NMCSD's Focus for December is Promoting Cervical and combating cancer Awareness
November is Diabetes Awareness Month
October is Brain Awareness Month
September Is Suicide Prevention Awareness Month
July Is Eye Safety Awareness Month
June Is Cancer Survivor Month
May Is Physical Fitness Month
April Is Alcohol Awareness Month
March Is Colorectal Cancer Awareness Month
February Is American Heart Month
January Is Cervical Health Awareness Month
According to the American Cancer Society, cervical cancer is currently the second-leading cause of cancer death among women worldwide; second only to breast cancer in common deaths of women from cancer. In 2008 an estimated 9,000 women were diagnosed with cervical cancer and more than 3,000 died from it in the U.S. alone.
According to the Center for Disease Control genital human papillomavirus (HPV) is the most common sexually transmitted infection which can potentially lead to cervical cancer. There are more than 40 types of HPV that can infect the skin, mucous membranes and genital areas of men and women, including the skin of the penis, vulva (area outside the vagina), anus, and the linings of the vagina, cervix, and rectum. HPV is not visible to the eye, so most people who become infected with HPV do not know they have it, which is why regular medical exams are so important.
Through screening and tests, cervical cancer is highly preventable in most Western countries. When cervical cancer is found early, it is highly treatable and associated with a long survival rate and a good quality of life. Most cases of cervical cancer can be prevented by having an annual pap smear (or pap test) and through vaccinations.
Through a pap test, providers can detect changes in the cells in a patient’s cervix and discern if the patient has an infection, abnormal or unhealthy cervical cells, or cervical cancer. It is important for all women over the age of 21 or those who are sexually active to have annual pap tests, along with pelvic exams, as part of their routine health care plan.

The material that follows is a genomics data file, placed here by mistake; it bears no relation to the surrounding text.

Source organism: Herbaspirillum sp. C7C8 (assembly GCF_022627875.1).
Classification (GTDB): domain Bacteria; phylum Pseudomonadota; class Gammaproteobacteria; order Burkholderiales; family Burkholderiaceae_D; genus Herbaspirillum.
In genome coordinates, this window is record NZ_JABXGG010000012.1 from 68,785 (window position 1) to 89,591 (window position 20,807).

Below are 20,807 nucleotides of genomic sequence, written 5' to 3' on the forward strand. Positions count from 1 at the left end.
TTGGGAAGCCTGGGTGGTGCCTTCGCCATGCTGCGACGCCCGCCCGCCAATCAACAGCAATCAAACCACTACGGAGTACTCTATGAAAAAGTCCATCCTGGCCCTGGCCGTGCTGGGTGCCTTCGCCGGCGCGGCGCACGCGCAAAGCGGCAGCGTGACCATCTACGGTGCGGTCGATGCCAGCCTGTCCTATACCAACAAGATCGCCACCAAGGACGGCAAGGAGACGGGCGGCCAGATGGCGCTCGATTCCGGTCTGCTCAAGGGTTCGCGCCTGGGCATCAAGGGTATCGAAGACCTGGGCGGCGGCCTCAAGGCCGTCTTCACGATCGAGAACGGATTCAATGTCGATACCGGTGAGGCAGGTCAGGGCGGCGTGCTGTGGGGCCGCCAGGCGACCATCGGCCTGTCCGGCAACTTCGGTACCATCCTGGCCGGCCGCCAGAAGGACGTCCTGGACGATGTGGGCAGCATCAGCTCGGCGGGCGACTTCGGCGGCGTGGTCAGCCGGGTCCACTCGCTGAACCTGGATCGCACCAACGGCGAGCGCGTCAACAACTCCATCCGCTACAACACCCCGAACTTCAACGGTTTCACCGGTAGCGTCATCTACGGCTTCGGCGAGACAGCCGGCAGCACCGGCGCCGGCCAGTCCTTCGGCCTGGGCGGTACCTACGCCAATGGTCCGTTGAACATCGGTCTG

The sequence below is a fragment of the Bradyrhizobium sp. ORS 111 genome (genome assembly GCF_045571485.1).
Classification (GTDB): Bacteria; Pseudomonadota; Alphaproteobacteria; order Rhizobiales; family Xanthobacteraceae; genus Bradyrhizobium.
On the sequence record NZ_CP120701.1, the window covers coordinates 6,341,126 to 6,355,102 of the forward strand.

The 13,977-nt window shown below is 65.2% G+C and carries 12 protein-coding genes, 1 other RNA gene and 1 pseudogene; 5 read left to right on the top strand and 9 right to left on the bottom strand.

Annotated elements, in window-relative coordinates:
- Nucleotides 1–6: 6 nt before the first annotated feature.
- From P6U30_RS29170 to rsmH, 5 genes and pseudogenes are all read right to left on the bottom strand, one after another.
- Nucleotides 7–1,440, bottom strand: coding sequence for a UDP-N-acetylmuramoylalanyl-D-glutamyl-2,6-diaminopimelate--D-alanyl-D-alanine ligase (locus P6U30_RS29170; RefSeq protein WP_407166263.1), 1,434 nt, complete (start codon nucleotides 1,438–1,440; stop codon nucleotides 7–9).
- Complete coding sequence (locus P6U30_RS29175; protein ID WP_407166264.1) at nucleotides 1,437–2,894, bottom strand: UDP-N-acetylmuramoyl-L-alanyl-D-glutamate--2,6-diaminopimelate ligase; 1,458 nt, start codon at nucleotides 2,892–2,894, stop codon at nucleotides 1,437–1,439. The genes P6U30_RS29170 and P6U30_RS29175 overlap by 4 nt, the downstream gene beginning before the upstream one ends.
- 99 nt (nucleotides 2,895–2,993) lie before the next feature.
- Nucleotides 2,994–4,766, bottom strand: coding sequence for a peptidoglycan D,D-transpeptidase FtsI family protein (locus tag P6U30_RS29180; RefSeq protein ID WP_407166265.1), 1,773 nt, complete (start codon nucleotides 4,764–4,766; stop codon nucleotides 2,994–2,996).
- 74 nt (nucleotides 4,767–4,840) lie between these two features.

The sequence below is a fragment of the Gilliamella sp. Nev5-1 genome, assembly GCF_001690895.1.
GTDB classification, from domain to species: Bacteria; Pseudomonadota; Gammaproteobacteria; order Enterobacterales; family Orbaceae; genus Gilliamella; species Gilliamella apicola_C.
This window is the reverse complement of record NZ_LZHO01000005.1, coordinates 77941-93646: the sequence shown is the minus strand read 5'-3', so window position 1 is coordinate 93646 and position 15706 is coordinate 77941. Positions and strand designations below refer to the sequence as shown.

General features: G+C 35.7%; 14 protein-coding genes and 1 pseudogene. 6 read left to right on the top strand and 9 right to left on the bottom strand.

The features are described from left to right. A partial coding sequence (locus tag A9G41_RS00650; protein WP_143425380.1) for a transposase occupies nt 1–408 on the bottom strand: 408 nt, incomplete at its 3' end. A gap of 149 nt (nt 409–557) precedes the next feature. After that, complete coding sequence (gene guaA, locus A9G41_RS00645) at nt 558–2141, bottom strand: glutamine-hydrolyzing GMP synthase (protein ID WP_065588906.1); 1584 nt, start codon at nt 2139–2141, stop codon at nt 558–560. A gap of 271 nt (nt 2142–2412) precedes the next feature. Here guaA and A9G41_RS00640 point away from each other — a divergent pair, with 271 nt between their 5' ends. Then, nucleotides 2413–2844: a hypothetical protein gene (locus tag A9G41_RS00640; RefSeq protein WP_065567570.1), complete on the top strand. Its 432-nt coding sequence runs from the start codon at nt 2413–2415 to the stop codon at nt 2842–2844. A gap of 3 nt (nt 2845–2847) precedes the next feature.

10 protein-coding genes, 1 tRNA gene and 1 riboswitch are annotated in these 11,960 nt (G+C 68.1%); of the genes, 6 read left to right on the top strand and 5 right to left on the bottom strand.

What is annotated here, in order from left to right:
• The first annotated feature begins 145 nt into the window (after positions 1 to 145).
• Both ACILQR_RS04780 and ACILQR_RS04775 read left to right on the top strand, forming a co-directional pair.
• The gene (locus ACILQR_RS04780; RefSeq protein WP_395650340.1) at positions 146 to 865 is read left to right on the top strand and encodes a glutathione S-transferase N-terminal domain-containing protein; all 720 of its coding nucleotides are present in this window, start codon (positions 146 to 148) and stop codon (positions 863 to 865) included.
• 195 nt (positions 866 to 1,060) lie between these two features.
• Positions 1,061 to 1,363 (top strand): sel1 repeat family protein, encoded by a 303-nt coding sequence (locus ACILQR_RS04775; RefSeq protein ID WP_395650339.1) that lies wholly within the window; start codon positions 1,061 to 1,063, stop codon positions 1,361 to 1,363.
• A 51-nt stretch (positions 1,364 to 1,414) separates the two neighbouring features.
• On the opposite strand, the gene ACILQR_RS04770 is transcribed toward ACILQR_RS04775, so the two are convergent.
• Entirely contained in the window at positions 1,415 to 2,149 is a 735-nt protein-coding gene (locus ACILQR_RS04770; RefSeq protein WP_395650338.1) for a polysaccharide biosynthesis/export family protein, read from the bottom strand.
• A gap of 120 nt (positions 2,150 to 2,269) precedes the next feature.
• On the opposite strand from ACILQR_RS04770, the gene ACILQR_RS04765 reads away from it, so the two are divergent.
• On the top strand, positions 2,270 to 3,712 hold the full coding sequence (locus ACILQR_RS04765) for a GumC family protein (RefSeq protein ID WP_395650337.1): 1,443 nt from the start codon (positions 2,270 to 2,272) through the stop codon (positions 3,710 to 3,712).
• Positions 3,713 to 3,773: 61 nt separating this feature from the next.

Various factors can contribute to inaccurate test results by washing away or hiding abnormal cells of the cervix. Therefore, doctors suggest that for two days prior to the test patients avoid: Douching, using tampons, using vaginal creams, suppositories, using vaginal deodorants or intercourse, which may prevent an accurate assessment.
The process for diagnosing cancer is as follows: First there is a pap smear. If the pap comes back with abnormal cells, it is called dysplasia. Dysplasia means abnormal cells. The next step for the patient with dysplasia is a colposcopy. A colposcopy is a method of looking at the abnormal cells and collecting a tissue sample or biopsy. The biopsy will tell providers how abnormal the cells are. If the cells are diagnosed as severe cervical dysplasia then the next step for the patient is a leep. A leep is a procedure using electrocautery to remove abnormal areas in the cervix. But, if the biopsy comes back as cancer the next step for the patient is a hysterectomy. Depending on the stage and development of the cancer, a woman may be given the option of having the full surgical removal of her cervix or the removal of the cancerous area to preserve the opportunity to have children in the future.
Naval Medical Center San Diego promotes cervical health by offering pap smears for active duty personnel through the Obstetrics and Gynecological (OB/GYN) department without a referral. Military beneficiaries are required to have a referral through their primary care physician. To schedule an appointment for a pap smear call (619)-532-7000.
For more information regarding the promotion of cervical health and the prevention and care of sexually transmitted diseases and gynecological cancers visit NMCSD’s OB/GYN page:
The Center for Disease Control regarding HPV: http://www.cdc.gov/std/HPV/STDFact-HPV.htm
The Women’s health.gov website: http://www.womenshealth.gov/faq/pap-test.cfm#pap01